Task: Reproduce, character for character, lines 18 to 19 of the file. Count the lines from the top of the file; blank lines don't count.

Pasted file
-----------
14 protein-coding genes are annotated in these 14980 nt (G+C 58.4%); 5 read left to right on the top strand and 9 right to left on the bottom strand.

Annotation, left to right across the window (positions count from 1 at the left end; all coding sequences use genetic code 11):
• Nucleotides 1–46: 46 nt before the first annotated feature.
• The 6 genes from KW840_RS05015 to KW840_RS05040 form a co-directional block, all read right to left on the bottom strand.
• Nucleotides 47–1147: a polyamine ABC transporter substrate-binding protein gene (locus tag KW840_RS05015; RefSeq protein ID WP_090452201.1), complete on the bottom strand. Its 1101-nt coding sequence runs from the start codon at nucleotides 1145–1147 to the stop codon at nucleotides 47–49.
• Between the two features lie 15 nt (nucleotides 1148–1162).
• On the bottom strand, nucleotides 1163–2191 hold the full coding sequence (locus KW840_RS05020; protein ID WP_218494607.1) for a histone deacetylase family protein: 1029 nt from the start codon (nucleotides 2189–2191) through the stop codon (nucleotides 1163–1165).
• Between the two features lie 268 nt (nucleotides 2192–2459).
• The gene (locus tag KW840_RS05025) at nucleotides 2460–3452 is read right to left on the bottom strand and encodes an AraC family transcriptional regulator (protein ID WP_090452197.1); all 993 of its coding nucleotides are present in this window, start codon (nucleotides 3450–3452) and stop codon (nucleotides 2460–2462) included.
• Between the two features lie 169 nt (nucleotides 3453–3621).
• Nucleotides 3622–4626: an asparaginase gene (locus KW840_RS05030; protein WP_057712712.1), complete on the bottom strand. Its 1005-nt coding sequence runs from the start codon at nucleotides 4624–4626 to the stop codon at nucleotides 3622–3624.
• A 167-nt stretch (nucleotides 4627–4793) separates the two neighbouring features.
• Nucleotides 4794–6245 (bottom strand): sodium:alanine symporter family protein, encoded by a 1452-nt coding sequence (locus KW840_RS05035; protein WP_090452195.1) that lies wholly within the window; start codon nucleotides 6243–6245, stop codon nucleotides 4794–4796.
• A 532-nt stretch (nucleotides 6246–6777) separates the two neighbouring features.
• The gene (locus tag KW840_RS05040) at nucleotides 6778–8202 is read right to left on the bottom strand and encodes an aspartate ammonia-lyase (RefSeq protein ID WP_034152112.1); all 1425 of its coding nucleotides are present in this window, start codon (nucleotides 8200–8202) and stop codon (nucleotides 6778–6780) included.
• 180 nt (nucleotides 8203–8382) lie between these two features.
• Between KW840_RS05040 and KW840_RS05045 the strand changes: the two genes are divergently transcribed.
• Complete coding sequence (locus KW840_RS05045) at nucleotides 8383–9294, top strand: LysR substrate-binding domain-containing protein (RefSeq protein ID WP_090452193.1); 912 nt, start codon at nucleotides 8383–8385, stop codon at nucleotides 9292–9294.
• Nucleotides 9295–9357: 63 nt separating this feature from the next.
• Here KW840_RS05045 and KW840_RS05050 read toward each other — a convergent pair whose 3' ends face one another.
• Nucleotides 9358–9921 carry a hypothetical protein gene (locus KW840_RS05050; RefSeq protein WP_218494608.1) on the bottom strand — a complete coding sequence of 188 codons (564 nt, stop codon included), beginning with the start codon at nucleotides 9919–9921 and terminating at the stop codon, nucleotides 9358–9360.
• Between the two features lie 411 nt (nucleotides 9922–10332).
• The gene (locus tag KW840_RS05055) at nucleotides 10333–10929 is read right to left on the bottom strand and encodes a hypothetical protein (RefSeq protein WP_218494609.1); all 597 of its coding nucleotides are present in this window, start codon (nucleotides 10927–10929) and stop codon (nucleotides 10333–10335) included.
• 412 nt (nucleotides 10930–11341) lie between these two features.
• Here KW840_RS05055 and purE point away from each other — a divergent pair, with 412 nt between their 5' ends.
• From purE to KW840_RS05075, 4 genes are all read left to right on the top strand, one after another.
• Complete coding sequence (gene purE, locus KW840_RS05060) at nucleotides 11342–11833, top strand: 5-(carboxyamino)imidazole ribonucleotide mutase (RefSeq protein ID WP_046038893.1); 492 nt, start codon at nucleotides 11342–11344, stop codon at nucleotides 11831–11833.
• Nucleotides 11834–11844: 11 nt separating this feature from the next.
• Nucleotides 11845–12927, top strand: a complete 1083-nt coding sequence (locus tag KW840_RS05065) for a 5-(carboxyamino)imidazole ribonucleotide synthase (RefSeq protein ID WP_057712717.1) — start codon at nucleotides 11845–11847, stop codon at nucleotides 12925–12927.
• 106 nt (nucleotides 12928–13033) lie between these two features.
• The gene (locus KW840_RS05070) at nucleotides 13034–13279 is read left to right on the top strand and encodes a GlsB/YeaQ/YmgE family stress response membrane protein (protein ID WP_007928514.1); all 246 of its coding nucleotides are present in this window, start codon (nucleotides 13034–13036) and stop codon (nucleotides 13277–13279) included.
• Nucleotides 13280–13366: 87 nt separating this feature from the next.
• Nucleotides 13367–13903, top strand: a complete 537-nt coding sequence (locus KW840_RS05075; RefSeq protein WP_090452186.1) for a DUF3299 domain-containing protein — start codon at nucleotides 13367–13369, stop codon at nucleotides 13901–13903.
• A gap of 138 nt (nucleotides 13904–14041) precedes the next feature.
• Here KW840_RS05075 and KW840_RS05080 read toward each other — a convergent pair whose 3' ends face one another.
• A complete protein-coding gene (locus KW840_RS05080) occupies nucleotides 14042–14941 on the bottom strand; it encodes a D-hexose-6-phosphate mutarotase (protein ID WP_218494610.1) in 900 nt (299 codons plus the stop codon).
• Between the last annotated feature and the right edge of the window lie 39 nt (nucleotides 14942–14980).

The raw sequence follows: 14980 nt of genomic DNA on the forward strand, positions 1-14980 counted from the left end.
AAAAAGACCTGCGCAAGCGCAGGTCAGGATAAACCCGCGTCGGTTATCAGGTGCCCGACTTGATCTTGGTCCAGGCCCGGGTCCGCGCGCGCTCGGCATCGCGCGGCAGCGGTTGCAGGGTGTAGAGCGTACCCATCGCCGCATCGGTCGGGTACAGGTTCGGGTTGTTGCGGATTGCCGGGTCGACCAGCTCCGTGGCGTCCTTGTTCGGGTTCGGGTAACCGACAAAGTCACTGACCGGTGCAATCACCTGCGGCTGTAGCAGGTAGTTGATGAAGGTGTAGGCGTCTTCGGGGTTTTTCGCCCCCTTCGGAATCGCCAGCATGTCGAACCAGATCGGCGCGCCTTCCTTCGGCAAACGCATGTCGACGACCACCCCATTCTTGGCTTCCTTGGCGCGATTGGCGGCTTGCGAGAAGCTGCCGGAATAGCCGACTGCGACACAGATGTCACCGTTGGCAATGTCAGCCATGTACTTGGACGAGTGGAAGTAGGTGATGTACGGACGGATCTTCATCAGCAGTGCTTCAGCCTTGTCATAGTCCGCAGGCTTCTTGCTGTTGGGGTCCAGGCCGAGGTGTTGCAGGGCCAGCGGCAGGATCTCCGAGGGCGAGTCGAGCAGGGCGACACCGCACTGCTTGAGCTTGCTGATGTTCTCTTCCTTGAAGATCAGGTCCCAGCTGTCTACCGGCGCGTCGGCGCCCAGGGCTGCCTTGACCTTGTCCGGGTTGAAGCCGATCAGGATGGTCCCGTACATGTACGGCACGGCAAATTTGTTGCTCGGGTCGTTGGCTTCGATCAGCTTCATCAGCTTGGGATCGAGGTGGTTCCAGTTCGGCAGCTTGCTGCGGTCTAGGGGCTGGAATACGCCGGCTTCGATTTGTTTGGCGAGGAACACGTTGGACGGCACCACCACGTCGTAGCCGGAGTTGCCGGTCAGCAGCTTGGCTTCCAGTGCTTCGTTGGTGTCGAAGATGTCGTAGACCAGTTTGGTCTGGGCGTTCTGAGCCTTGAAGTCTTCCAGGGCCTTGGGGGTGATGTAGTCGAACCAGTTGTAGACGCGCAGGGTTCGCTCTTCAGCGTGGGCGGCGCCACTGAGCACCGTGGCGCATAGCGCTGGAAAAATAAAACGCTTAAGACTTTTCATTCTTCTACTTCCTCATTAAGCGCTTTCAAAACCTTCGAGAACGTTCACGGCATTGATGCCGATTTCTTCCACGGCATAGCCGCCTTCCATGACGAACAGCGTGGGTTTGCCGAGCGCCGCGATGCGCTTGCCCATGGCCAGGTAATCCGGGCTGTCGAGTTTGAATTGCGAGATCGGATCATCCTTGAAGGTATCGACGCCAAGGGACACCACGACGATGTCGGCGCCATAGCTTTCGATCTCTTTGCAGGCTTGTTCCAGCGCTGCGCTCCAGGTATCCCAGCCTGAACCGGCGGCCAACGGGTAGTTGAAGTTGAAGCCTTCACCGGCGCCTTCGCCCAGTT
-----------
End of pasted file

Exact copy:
• Complete coding sequence (locus KW840_RS05045) at nucleotides 8383–9294, top strand: LysR substrate-binding domain-containing protein (RefSeq protein ID WP_090452193.1); 912 nt, start codon at nucleotides 8383–8385, stop codon at nucleotides 9292–9294.
• Nucleotides 9295–9357: 63 nt separating this feature from the next.